At trial, Gaul presented evidence of medical issues he suffered following the ordeal and proof that police officials within the department wanted him terminated because of his age.

This story has been corrected to show that a federal jury issued ruling, not federal grand jury.

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BRIDGEPORT, Conn. (AP) A Bridgeport man has admitted to firing the shots that killed a 34-year-old man and wounded his younger brother in the culmination of bad blood between two families.

The Connecticut Post reports 40-year-old Efrain Rivera pleaded guilty Monday under the Alford doctrine to first-degree manslaughter with a firearm, first-degree assault and a weapons charge.

The Alford plea means that Rivera doesn't agree with the state's evidence but he acknowledges there's enough to warrant a conviction. He faces up to 10 years in prison when he's sentenced on June 17.

Prosecutors say Rivera's shooting of Miguel Martinez and his younger brother Jose stems from a longstanding feud between the Rivera family and the Martinez brothers.

Rivera surrendered himself to police and turned over the gun used in the shootings.

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HARTFORD, Conn. (AP) The Connecticut Supreme Court has upheld the sexual assault conviction of a man who authorities say participated in the gang rape of a prostitute, in a case that tested limits to cross-examining rape victims.

Justices ruled Monday in the appeal of Chywon Wright, who is serving a 20-year prison sentence for the 2008 rape in his hometown of Waterbury.

Connecticut's rape shield law bars or limits evidence of a victim's prior sexual conduct, with certain exceptions.

Wright argued that a judge wrongly prevented his lawyer from questioning the victim about her offer to have sex with multiple men on the day of the rape.

The Supreme Court ruled that although the judge violated Wright's constitutional right to confront witnesses, the error wasn't significant enough to affect the jury's verdict.

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NEW LONDON, Conn. (AP) A Haitian national has been convicted in the June 2015 killing of a Connecticut woman shortly after his release from prison.

A jury in New London on Monday found 41-year-old Jean Jacques guilty of murder in the stabbing death of 25-year-old Casey Chadwick in her Norwich apartment. Her body was found in a closet in her apartment.

Jacques spent more than 15 years behind bars after he was found guilty of attempted murder in Norwich in 1996 but wasn't deported when he was released from prison.

Attorney Chester Fairlie is working with the family on an investigation into the immigration policy that allowed Jacques to stay in the country after he was released from prison.

Jacques faces up to 60 years behind bars when he's sentenced on June 6.

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HARTFORD, Conn. (AP) Governor Dannel Malloy's budget office says layoff notices have been issued to approximately 165 state employees in the first round of job cuts to help balance Connecticut's budget.

The Office of Policy and Management confirmed unionized and non-unionized workers at the Departments of Children and Families and Mental Health and Addiction Services received pink slips Monday.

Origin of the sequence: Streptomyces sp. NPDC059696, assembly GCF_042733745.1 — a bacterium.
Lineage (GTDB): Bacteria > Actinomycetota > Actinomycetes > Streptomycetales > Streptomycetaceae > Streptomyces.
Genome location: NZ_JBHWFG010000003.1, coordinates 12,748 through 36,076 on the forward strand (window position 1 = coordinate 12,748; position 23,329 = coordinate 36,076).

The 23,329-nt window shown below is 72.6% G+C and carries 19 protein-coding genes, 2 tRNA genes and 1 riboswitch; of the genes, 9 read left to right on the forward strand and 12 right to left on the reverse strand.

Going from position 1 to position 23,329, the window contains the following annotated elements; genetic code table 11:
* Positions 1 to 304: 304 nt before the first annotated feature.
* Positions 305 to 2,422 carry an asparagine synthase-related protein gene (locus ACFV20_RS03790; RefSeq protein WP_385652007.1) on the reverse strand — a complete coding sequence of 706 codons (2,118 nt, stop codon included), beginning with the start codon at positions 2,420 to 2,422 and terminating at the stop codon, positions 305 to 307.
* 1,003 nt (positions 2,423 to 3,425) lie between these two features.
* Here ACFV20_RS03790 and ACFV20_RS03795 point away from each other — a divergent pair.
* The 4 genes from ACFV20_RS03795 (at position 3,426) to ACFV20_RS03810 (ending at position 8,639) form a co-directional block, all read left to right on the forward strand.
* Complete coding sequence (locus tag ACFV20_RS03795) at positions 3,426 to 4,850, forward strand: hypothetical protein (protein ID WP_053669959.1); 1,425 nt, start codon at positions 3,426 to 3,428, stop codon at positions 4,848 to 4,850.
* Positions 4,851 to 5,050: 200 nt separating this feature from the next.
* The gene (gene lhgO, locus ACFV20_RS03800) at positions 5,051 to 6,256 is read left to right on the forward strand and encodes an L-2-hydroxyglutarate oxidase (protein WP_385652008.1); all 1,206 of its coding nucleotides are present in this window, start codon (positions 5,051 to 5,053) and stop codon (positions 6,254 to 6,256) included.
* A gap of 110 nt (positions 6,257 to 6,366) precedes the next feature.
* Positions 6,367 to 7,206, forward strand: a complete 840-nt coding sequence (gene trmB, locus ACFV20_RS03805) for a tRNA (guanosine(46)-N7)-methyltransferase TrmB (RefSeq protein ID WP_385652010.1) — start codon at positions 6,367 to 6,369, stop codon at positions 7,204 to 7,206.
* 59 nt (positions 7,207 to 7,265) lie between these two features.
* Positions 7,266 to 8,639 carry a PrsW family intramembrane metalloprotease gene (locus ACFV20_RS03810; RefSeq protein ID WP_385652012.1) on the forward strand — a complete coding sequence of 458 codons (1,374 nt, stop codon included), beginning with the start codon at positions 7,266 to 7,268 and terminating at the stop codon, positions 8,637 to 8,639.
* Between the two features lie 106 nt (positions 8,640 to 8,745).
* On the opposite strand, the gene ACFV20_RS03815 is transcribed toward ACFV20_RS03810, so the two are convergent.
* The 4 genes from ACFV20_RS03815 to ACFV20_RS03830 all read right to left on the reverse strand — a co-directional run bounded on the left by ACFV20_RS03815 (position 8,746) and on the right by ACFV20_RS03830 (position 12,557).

The laid-off DCF workers include staff at the Connecticut Juvenile Training School in Middletown. The DMHAS layoffs stem from various program closures and reduced hours for mobile crisis programs.

Malloy has said up to 2,000 layoffs may be necessary. The new fiscal year that begins July 1 is estimated to be as much as $933 million in deficit.

Malloy is expected to release a revised state budget today that he says will cover the entire $933 million deficit. The tax and spending plans approved by the Democratic-controlled General Assembly last week were based on January's deficit estimate, which was $570 million.

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WEST HAVEN, Conn. (AP) A 44-year-old man has been arrested for allegedly killing his wife in a dispute in their West Haven condominium.

Carlos Abraham Pinedo has been charged in the death of 38-year-old Catherine Pinedo.

Police say she was found dead by Saturday afternoon after officers responded to a 911 call of a disturbance in the residence at the Colonial Ridge Condominiums.

Police have so far declined to say how Catherine Pinedo died. They say Carlos Abraham Pinedo remained on scene and cooperated with investigators.

He's being held on a $2 million bond and is expected to be arraigned Monday in Superior Court in Milford. A police spokesman said he did not know who Pinedo's lawyer was.

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HARTFORD, Conn. (AP) A bail bondswoman is facing sentencing for shooting her boyfriend to death in West Hartford in what she insists was an act of self-defense.

A Hartford Superior Court jury convicted Angela Grasso of Plainville in February of manslaughter, but acquitted her of murder. Sentencing is scheduled for Wednesday, when she faces up to 40 years in prison.

Authorities say the 29-year-old Grasso shot 23-year-old Jose Mendez in the head on April 9, 2014, as he was driving them in his car.

A police report says Grasso told authorities that Mendez repeatedly threatened to kill her and her family as they were driving, after accusing her of cheating on him. The report says Grasso said she believed shooting Mendez was her only chance to save herself and her family.